Using Android voice API with Spark Cores

I hooked up a Spark relay shield to a popcorn machine, but wanted to take it to the next level, and create a voice recognition command system for it. This was actually surprisingly simple to do! See the video below first…

Now for some code.

I used the stock standard relay shield example code from the spark.io/docs and then went on and flashed it to my Spark Core.

On the Android side, I won’t bore you with starting a new project etc. but I will post the code that does the magic.

First we need a few properties to hold the data we need.

Button Start;
TextView Speech;
Dialog match_text_dialog;
ListView textlist;
ArrayList<String> matches_text;

Next we define an onTouchListener for the audio button

View.OnTouchListener mDelayHideTouchListener = new View.OnTouchListener() {
    @Override
    public boolean onTouch(View v, MotionEvent event) {
    switch (event.getAction() & MotionEvent.ACTION_MASK) {

        case MotionEvent.ACTION_DOWN:
	    v.setPressed(true);
	    // Start action ...
	    Log.i(TAG, "Button pressed");
	    if (isConnected()) {
	        Intent intent = new Intent(
		RecognizerIntent.ACTION_RECOGNIZE_SPEECH);
		intent.putExtra(RecognizerIntent.EXTRA_LANGUAGE_MODEL,
		RecognizerIntent.LANGUAGE_MODEL_FREE_FORM);
		startActivityForResult(intent, REQUEST_CODE);
	    } else {
		Toast.makeText(getApplicationContext(),
		"Plese Connect to Internet", Toast.LENGTH_LONG)
		.show();
	    }
	break;
	case MotionEvent.ACTION_UP:
	case MotionEvent.ACTION_OUTSIDE:
		v.setPressed(false);
		// Stop action ...
		Log.i(TAG, "Button pressed done");
		break;
	case MotionEvent.ACTION_POINTER_DOWN:
		break;
	case MotionEvent.ACTION_POINTER_UP:
		break;
	case MotionEvent.ACTION_MOVE:
		break;
	}

	return true;
}

You will notice from the above, that we fire off an Intent to the RecognizerIntent (android library) to do the hard work!

Since this is an online service that needs to talk to Google, we also put in a connection manager

public boolean isConnected() {
        ConnectivityManager cm = (ConnectivityManager) getSystemService(Context.CONNECTIVITY_SERVICE);
	NetworkInfo net = cm.getActiveNetworkInfo();
	if (net != null && net.isAvailable() && net.isConnected()) {
		return true;
	} else {
		return false;
	}
}

and then, of course, we need something to handle the results from the activity of speaking:

@Override
protected void onActivityResult(int requestCode, int resultCode, Intent data) {
	if (requestCode == REQUEST_CODE && resultCode == RESULT_OK) {
		match_text_dialog = new Dialog(MainActivity.this);
		match_text_dialog.setContentView(R.layout.dialog_frag);
		match_text_dialog.setTitle("Select Matching Text");
		textlist = (ListView) match_text_dialog.findViewById(R.id.list);
		matches_text = data
			.getStringArrayListExtra(RecognizerIntent.EXTRA_RESULTS);
		ArrayAdapter<String> adapter = new ArrayAdapter<String>(this,
				android.R.layout.simple_list_item_1, matches_text);
		textlist.setAdapter(adapter);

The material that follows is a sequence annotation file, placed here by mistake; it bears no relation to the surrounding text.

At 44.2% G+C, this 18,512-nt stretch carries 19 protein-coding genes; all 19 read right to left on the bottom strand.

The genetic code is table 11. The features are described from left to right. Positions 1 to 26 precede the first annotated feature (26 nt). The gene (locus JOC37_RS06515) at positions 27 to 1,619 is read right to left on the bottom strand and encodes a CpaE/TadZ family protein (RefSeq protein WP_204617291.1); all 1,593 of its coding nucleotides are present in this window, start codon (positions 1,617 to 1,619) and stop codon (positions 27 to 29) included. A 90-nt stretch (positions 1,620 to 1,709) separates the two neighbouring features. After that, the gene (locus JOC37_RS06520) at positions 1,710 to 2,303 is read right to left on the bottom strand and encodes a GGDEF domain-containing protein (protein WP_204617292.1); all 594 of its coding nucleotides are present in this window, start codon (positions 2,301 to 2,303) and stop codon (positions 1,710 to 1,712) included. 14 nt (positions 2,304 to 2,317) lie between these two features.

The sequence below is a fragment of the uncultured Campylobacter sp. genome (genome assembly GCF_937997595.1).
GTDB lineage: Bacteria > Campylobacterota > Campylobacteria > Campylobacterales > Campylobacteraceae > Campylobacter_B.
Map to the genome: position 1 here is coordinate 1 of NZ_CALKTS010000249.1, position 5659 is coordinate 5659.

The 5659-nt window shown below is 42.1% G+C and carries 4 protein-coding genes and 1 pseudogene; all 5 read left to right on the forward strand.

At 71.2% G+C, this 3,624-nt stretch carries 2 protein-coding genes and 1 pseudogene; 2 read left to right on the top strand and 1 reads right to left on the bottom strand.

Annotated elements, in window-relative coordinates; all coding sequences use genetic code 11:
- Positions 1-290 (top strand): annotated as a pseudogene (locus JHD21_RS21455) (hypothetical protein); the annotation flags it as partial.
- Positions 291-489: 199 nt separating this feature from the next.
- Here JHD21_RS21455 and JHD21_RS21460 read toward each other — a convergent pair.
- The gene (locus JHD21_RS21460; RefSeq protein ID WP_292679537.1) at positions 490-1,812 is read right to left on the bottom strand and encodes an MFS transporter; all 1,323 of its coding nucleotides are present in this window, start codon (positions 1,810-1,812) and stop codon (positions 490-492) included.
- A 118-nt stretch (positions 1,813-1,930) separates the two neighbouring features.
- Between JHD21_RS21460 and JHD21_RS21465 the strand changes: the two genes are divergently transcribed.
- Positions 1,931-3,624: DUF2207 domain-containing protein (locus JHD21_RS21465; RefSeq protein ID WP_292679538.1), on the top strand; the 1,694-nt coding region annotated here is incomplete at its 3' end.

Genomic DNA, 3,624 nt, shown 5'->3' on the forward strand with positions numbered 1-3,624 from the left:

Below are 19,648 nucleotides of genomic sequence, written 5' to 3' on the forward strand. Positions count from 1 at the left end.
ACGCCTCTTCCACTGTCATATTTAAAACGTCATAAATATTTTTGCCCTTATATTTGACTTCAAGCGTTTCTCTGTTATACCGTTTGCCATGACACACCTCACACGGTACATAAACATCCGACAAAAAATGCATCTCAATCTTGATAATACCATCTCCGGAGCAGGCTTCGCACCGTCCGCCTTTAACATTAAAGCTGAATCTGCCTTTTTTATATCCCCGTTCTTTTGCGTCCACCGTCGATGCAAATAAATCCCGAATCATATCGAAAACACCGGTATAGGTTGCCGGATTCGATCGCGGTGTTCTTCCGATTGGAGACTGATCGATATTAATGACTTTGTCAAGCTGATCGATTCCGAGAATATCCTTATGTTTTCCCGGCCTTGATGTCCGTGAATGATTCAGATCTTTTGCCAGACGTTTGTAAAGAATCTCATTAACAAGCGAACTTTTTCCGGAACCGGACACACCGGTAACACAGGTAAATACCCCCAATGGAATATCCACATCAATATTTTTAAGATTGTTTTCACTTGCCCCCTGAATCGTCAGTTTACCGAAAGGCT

textlist.setOnItemClickListener(new AdapterView.OnItemClickListener() {

			@Override
			public void onItemClick(AdapterView<?> parent, View view,
   				int position, long id) {
    			match_text_dialog.hide();
				String workingText = matches_text.get(position);
				
			}
		});
		match_text_dialog.show();
	}
	super.onActivityResult(requestCode, resultCode, data);
}

We use an List to display the text matches on screen, as a way of “training” your phone. It should get better at recognizing you soon though, and then you can disable the List and just go with the first option and hope for the best!

I then created a switch statement to help with parsing the keywords/phrases and set up a simple request function using Android Volley

public void sendRequest(String url, final String state) {
	RequestQueue queue = Volley.newRequestQueue(getContext());
	StringRequest myReq = new StringRequest(Method.POST, url,
			createMyReqSuccessListener(), createMyReqErrorListener()) {

		protected Map<String, String> getParams()
				throws com.android.volley.AuthFailureError {
			Map<String, String> params = new HashMap<String, String>();
			params.put("access_token",
					"your spark core access token here");
			if (state.equals("on")) {
			params.put("params", "r1,HIGH");
			} else {
				params.put("params", "r1,LOW");
			}
			return params;
		};
	};

	queue.add(myReq);
}

as well as some Response handling

private Response.Listener<String> createMyReqSuccessListener() {
	return new Response.Listener<String>() {
		@Override
		public void onResponse(String response) {
			Log.i(TAG, response);
		}
	};
}

private Response.ErrorListener createMyReqErrorListener() {
	return new Response.ErrorListener() {
		@Override
		public void onErrorResponse(VolleyError error) {
			Log.i(TAG, error.getMessage());
		}
	};
}

That is pretty much it! You would call your request like:

sendRequest("https://api.spark.io/v1/devices/deviceid123/relay", "on");

Obviously, with more devices, you may want an extra parameter to do which relay, but this is a trivial task best left to you!

Cool! You now have a voice controlled Spark Core! Yay!

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